Oak Harbor City Council runs afoul of Open Public Meetings Act
March 12, 2010 · Updated 3:00 PM
A quorum of Oak Harbor City Council members likely violated the Open Public Meetings Act last week when they attended a public works standing committee meeting and discussed Pioneer Way plans.
Councilman Jim Campbell was the only member of the seven-person council who didn’t attend. He said the mayor’s office invited the entire council to the public works committee meeting, but he refused because he felt it would violate state law.
“I chose not to do that because I was concerned about having too many of the council in one spot,” he said. “I’m concerned about the Open Public Meetings Act and I’m really concerned about the perception of something not being right.”
While the city attorney strongly feels the city did nothing wrong, Assistant State Attorney General for Government Accountability Tim Ford — an expert in this area of law — agrees with Campbell’s interpretation of the act. Reached by the News-Times this week, Ford said the city should have provided proper notice of a special council meeting.
The monthly gathering was advertised as a public meeting — with three councilmen present — on the city’s Web site and on the meeting agenda delivered to the newspaper; however, it was not marked as a “special meeting of the council.”
A “special meeting” designation is required if the majority, or a quorum, of council members are expected to attend, according to the Open Public Meetings Act.
After reviewing the meeting agenda, Ford said it was proper notice of a committee meeting, but that’s entirely different than a full council meeting.
“I don’t know of any authority in statute or case law that concludes that notice of a committee meeting meets the requirements for notice of a council meeting,” he said. “But if that were the case, then I would prefer that notice for both the council and the committee be provided for the same meeting.”
“What I would suggest is that they re-do it,” he added. “That’s my interpretation of the law.
Ford’s role in the Attorney General’s Office is to provide assistance to the public and agencies for compliance with the Public Records Act and the Open Public Meetings Act, but not to investigate or enforce possible violations.
In a phone interview with the Whidbey News-Times, City Attorney Margery Hite strongly defended the city. She said the notice that was given for the three-member committee meeting was adequate.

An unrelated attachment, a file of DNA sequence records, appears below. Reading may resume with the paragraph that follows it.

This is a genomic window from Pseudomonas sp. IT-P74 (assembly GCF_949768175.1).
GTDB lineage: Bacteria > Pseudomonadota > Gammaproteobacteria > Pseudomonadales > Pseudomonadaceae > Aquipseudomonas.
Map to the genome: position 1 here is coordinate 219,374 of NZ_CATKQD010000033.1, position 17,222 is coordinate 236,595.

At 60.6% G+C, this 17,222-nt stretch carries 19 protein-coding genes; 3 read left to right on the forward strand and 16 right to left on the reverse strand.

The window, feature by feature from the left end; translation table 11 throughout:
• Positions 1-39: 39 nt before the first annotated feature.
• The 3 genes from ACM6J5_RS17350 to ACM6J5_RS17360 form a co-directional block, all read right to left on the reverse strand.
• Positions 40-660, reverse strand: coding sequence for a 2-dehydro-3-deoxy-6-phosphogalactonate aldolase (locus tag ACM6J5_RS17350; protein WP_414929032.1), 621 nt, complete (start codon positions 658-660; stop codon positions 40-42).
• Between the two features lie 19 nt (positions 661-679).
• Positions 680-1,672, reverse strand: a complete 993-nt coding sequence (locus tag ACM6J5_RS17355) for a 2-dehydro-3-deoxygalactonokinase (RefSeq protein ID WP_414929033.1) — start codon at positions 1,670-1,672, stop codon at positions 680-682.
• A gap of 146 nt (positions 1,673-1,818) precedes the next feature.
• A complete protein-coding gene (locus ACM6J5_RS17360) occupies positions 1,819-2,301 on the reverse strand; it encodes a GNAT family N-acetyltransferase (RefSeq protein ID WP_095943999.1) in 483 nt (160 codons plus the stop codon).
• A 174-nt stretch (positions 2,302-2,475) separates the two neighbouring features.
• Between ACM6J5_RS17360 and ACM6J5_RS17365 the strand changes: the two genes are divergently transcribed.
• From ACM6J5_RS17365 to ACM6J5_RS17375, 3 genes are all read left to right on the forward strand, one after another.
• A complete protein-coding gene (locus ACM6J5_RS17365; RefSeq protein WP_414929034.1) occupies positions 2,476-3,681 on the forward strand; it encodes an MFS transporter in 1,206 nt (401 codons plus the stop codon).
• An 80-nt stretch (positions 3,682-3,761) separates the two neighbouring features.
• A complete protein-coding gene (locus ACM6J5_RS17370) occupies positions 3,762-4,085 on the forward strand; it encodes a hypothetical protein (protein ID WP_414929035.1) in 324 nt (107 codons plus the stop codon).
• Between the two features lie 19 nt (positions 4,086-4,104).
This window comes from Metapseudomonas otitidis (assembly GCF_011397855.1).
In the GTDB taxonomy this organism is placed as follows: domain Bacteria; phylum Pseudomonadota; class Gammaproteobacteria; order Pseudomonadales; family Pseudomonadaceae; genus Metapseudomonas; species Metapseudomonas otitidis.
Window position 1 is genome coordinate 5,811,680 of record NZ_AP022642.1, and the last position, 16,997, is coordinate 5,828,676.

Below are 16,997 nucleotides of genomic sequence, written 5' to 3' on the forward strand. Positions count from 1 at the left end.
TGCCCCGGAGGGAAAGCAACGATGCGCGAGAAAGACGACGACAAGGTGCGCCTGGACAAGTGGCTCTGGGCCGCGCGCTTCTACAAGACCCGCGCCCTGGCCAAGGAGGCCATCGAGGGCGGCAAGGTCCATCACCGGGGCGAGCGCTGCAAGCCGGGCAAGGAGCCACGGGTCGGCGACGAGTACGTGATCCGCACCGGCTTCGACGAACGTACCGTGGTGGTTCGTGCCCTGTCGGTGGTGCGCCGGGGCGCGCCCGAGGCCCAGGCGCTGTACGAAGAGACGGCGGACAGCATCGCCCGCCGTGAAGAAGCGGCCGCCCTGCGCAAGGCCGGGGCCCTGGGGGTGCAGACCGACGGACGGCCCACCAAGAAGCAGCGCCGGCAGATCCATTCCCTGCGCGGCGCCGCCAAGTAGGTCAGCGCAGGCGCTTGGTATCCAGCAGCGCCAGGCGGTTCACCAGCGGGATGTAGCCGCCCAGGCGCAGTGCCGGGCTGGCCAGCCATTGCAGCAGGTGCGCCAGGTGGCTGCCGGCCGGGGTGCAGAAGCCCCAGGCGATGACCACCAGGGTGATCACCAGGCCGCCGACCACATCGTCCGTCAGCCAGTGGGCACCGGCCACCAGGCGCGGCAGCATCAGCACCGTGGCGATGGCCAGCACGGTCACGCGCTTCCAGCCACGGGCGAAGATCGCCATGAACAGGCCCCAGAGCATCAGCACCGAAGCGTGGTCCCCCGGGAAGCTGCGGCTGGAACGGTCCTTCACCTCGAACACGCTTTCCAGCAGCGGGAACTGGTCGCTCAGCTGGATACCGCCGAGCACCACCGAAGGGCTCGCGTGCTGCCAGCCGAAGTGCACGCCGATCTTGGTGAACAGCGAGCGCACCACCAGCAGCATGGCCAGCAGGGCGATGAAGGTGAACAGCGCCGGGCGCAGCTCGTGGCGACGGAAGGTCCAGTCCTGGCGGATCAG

But Ford, who discussed the matter with Hite, disagreed. He indicated Hite was rather upset with him.
“Again, if a majority of the council wants to attend the committee meeting, then it should be noticed as a special meeting of the council. However, the notice was not for a meeting of a majority of the council. The notice specifically identified only three of seven council members who would be present,” he said. “The city attorney told me repeatedly that she had not seen the notice. However, it didn’t seem to matter that she hadn’t seen the notice as she was convinced that nothing was wrong.”
Ford called the Municipal Research and Services Center to clarify the issue.
“They agreed that the meeting should be noticed as a special meeting of the council,” he said.
In a letter to Ford, Hite argued that the meeting was advertised as a “special open public meeting.” The advertisement itself does not use the word “special,” but states it is a “public works and utilities standing committee.” It identified three councilmen: Danny Paggao, Rick Almberg and Scott Dudley.
“The City of Oak Harbor respectfully disagrees with your interpretation of the Open Public Meetings Act,” Hite wrote.
Hite continued, “While the notice of the special meeting indicated it was a meeting of the Public Works Standing Committee, the Public Works Standing Committee is either not covered by the Open Public Meetings Act at all (because it is not the governing body of any public agency) or it is covered because it is a meeting of the City Council.”
Hite wrote that the city conducted its standing committee meetings based on advice gleaned from the state Attorney General’s Office approximately two years ago.
“On your advice, the City began noticing the standing committee meetings as special meetings and city council members were not excluded if a quorum resulted since the meetings were open and publicly noticed,” she wrote.
In an interview with the Whidbey News-Times, Hite called Ford’s stance “puzzling.”
“It’s a very peculiar thing for an attorney general to do without hearing both sides,” she said. “It’s very unusual as a process goes and it’s somewhat surprising.”
During the meeting, council members Paggao, Almberg, Dudley, Beth Munns, Jim Palmer and Bob Severns discussed the Pioneer Way downtown revitalization project design with city engineers.
Mayor Jim Slowik also attended the meeting in question and was unaware that the council was in possible violation of the Open Public Meetings Act.
“I still don’t think we’re in violation,” he said in a telephone interview Thursday morning. “One of the main things I wanted to do is open up city government and make it accessible. I’m finding out it’s harder than I thought.”
The mayor insists that he’s in favor of open city government, and will continue to further improve the transparency of Oak Harbor city government through taped meetings, minimal use of executive (closed) sessions and proper meeting notice.
Slowik started the standing committees after taking office. At the time, some community members argued that the committee meetings were a way for council members to discuss issues outside of televised council meetings.
After Ford discussed the issue with Hite, his interpretation remained the same.
“I stand by my opinion that they should re-do the meeting,” Ford said. “They should provide notice of a new special meeting of the council and allow the public the opportunity to view the deliberations of the council.”